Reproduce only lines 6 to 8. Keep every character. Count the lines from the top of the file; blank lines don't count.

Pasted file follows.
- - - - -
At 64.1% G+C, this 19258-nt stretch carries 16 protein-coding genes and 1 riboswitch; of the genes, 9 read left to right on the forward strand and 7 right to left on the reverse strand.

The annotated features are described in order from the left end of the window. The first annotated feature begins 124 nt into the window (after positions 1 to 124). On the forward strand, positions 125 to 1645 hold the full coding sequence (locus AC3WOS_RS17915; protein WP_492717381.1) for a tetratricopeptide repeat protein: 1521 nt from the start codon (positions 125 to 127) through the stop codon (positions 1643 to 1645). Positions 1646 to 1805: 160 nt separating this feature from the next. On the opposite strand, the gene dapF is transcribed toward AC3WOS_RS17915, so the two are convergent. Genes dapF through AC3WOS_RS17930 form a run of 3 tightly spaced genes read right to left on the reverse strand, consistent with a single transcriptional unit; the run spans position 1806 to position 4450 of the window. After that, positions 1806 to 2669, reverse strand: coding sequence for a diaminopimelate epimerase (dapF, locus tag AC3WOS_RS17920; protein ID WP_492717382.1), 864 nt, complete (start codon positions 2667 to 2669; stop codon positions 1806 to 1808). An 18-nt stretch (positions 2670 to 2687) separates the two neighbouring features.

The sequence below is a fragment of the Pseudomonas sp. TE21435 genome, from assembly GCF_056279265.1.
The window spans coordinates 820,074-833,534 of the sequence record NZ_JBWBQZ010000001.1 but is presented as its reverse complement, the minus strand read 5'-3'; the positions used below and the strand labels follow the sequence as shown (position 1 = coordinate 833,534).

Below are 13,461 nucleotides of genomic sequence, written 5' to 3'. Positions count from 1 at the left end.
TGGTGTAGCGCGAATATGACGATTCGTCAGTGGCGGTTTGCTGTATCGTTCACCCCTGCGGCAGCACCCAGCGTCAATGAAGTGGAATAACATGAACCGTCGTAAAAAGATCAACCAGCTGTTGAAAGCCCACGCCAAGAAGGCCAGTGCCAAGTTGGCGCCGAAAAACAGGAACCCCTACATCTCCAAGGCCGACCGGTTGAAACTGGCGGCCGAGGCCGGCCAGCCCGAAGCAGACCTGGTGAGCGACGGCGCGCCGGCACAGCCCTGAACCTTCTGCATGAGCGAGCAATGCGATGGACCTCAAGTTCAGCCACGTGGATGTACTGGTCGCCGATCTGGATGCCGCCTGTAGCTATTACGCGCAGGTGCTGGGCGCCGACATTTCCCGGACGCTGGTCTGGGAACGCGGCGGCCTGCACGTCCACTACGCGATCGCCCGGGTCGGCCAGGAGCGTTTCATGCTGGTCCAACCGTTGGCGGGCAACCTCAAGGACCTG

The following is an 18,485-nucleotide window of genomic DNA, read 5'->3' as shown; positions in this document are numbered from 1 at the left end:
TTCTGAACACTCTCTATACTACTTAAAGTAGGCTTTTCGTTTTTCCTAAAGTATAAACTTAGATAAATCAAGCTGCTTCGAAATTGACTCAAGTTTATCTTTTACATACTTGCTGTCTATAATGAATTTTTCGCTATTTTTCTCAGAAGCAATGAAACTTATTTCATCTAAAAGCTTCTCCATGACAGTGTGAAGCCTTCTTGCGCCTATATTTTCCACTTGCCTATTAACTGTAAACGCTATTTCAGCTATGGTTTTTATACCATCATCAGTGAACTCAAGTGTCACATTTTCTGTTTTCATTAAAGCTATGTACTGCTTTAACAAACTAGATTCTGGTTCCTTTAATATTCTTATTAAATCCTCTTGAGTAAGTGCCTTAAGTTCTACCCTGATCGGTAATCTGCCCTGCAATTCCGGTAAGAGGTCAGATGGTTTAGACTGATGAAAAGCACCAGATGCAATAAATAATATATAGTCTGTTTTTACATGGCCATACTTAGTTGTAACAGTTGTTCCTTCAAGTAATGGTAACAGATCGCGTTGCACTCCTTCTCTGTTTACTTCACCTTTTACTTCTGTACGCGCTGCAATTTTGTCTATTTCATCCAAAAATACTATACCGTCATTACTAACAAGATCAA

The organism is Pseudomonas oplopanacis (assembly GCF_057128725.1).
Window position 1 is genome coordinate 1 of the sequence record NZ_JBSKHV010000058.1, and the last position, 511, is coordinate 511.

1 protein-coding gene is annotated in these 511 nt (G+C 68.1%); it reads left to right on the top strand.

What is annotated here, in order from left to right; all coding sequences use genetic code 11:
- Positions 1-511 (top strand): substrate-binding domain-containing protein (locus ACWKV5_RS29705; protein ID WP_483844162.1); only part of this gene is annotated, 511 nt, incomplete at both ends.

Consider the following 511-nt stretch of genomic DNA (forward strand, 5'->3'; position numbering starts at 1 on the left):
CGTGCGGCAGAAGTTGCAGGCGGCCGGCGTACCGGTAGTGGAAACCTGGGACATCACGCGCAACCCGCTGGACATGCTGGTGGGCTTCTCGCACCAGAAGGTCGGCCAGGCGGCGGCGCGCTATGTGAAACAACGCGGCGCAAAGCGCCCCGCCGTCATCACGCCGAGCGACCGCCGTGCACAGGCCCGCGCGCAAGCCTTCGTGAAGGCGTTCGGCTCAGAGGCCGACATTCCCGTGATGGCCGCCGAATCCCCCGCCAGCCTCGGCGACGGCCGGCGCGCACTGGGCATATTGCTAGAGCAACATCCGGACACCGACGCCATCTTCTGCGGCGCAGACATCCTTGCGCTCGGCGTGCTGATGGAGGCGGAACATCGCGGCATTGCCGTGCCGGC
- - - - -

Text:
TGGTGTAGCGCGAATATGACGATTCGTCAGTGGCGGTTTGCTGTATCGTTCACCCCTGCGGCAGCACCCAGCGTCAATGAAGTGGAATAACATGAACCGTCGTAAAAAGATCAACCAGCTGTTGAAAGCCCACGCCAAGAAGGCCAGTGCCAAGTTGGCGCCGAAAAACAGGAACCCCTACATCTCCAAGGCCGACCGGTTGAAACTGGCGGCCGAGGCCGGCCAGCCCGAAGCAGACCTGGTGAGCGACGGCGCGCCGGCACAGCCCTGAACCTTCTGCATGAGCGAGCAATGCGATGGACCTCAAGTTCAGCCACGTGGATGTACTGGTCGCCGATCTGGATGCCGCCTGTAGCTATTACGCGCAGGTGCTGGGCGCCGACATTTCCCGGACGCTGGTCTGGGAACGCGGCGGCCTGCACGTCCACTACGCGATCGCCCGGGTCGGCCAGGAGCGTTTCATGCTGGTCCAACCGTTGGCGGGCAACCTCAAGGACCTG

The following is an 18,485-nucleotide window of genomic DNA, read 5'->3' as shown; positions in this document are numbered from 1 at the left end:
TTCTGAACACTCTCTATACTACTTAAAGTAGGCTTTTCGTTTTTCCTAAAGTATAAACTTAGATAAATCAAGCTGCTTCGAAATTGACTCAAGTTTATCTTTTACATACTTGCTGTCTATAATGAATTTTTCGCTATTTTTCTCAGAAGCAATGAAACTTATTTCATCTAAAAGCTTCTCCATGACAGTGTGAAGCCTTCTTGCGCCTATATTTTCCACTTGCCTATTAACTGTAAACGCTATTTCAGCTATGGTTTTTATACCATCATCAGTGAACTCAAGTGTCACATTTTCTGTTTTCATTAAAGCTATGTACTGCTTTAACAAACTAGATTCTGGTTCCTTTAATATTCTTATTAAATCCTCTTGAGTAAGTGCCTTAAGTTCTACCCTGATCGGTAATCTGCCCTGCAATTCCGGTAAGAGGTCAGATGGTTTAGACTGATGAAAAGCACCAGATGCAATAAATAATATATAGTCTGTTTTTACATGGCCATACTTAGTTGTAACAGTTGTTCCTTCAAGTAATGGTAACAGATCGCGTTGCACTCCTTCTCTGTTTACTTCACCTTTTACTTCTGTACGCGCTGCAATTTTGTCTATTTCATCCAAAAATACTATACCGTCATTACTAACAAGATCAA